Wednesday, May 22, 2013
Plain Truth, by Jodi Picoult
Barnes & Noble
The discovery of a dead infant in an Amish barn shakes Lancaster County to its core. But the police investigation leads to a more shocking disclosure: circumstantial evidence suggests that eighteen-year-old Katie Fisher, an unmarried Amish woman believed to be the newborn's mother, took the child's life.
When Ellie Hathaway, a disillusioned big-city attorney, comes to Paradise, Pennsylvania, to defend Katie, two cultures collide -- and for the first time in her high-profile career, Ellie faces a system of justice very different from her own.
Delving deep inside the world of those who live "plain," Ellie must find a way to reach Katie on her terms. And as she unravels a tangled murder case, Ellie also looks deep within -- to confront her own fears and desires when a man from her past reenters her life.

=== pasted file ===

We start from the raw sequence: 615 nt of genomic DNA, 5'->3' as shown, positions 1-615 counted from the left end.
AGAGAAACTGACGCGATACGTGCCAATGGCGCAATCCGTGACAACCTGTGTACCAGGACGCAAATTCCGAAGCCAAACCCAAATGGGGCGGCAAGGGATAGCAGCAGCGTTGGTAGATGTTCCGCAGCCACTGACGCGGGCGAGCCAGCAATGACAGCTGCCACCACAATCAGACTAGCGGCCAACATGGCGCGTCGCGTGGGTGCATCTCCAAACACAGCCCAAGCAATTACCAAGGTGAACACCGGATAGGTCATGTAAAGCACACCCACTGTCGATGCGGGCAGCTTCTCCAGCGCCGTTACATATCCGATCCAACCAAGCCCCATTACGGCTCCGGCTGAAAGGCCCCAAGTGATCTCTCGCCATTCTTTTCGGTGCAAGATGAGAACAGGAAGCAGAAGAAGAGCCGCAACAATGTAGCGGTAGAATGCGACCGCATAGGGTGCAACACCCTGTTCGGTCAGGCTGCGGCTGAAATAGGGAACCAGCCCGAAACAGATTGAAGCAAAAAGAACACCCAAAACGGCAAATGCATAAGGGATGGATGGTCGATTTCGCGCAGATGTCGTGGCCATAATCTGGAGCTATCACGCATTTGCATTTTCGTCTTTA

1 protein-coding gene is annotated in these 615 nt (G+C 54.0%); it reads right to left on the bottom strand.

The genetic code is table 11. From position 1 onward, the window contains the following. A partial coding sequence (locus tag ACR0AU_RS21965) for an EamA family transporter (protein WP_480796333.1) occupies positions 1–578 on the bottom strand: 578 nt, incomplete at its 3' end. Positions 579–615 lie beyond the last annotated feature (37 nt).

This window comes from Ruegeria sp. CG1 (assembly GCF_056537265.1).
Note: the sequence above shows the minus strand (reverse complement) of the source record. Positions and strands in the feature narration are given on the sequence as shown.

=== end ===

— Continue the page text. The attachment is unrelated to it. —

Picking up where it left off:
Jodi Picoult does a fantastic job of creating a world: the setting, the stories, and the characters are so realistic that I often forget that I'm reading (or listening to, as the case may be) a fictional account.
Living without most modern conveniences is fascinating in a thank-goodness-it's-not-me way, but I can't say I've given great thought to the Amish way of life. It's a complete 180 degrees from what I'm used to: getting up late, relying on electricity, and being a heathen. So I honestly wasn't sure that I wanted to read this book. What could I possibly find entertaining? Since I seem to have a love-it-or-hate-it relationship with Picoult's works, I figured this would end up in the hate it pile.
So I was pleasantly surprised when I was drawn into Ellie's and Katie's lives.
Did Katie do it? Can Ellie save her? I couldn't decide if she was innocent or guilty until the very end. And the conclusion left me reeling, my friends. It's an eye-popper and a jaw-dropper; I certainly didn't see that one coming.